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What Lenses Are Right For Me And My Glasses?

An understanding of ophthalmic lenses

All lenses serve one simple function, to bend light in a desired manor. This allows the light to be focused where the user needs. Whether it is in a telescope, camera or glasses (even contact lenses), they all behave in the same manor. Different lens properties allow this to be customized in ways that change weight, thickness, distortions, reflectance and many other properties. Through this article, you will develop a basic understanding of how these lenses work, some specific advantages and disadvantages to each, and why one might be better than another for use in your glasses.

When light enters any substance, it slows down. If the substance – let’s say glass – is uniform in thickness, it will slow down until it exits the glass, and then speed back up. If it is passing straight through, it will exit straight through.

If however, the glass is thicker on one end than the other, the slower moving light will bend towards the thicker end then straighten out once it regains speed upon exiting the light.

Concave vs Convex

Knowing this property of how a light is bent, we are able to design lenses to bend light, thereby focusing it, exactly how we need.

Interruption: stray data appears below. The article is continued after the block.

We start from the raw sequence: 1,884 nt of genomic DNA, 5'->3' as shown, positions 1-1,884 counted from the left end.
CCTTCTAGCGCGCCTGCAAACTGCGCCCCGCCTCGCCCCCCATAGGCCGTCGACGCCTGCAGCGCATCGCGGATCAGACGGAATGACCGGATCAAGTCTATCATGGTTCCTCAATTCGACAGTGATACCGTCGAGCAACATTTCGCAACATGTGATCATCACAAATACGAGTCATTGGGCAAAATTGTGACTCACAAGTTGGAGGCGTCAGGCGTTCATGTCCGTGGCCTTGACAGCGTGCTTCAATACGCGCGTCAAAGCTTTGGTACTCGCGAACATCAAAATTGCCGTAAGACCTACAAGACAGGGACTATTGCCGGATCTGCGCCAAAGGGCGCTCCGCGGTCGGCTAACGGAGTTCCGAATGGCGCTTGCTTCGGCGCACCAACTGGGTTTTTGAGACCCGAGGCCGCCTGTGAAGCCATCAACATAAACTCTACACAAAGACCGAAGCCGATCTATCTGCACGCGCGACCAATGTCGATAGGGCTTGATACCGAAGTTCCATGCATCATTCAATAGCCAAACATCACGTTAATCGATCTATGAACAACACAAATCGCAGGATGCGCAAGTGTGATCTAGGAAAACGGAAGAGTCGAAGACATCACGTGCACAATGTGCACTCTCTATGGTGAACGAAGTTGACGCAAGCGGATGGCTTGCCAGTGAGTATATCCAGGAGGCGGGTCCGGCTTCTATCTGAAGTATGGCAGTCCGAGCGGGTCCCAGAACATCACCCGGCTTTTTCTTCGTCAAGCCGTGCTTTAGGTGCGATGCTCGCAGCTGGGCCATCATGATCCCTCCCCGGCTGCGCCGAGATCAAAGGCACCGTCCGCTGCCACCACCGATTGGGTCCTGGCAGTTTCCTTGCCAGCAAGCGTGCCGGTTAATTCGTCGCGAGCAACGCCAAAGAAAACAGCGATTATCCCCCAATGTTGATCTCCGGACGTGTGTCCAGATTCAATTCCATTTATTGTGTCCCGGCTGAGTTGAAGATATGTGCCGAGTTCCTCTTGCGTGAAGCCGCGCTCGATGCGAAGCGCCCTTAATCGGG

A concave lens is a lens that is thinner in the middle. This will bend the light away from the center or spread it out.

A convex lens is thinner at the edges. This bends light towards the center, or brings it to a focus.

If we look at an eye that is nearsighted, the shape of the cornea and intra-ocular lens (both of which are convex) brings the light to a focal point in front of the retina.

To correct this, a concave (-) lens is used to spread the light before it enters the eye. This compensates for the over-focusing of the eye’s cornea and intra-ocular lens.

Oppositely, in a farsighted eye, the cornea and intra-ocular lens do not focus as well, so the light comes to a focal point behind the retina.

To correct this, a convex (+) lens is used to already begin focusing the light before it enters the eye. This compensates for the under-focusing of the eye’s cornea and intra-ocular lens.

Indexes of refraction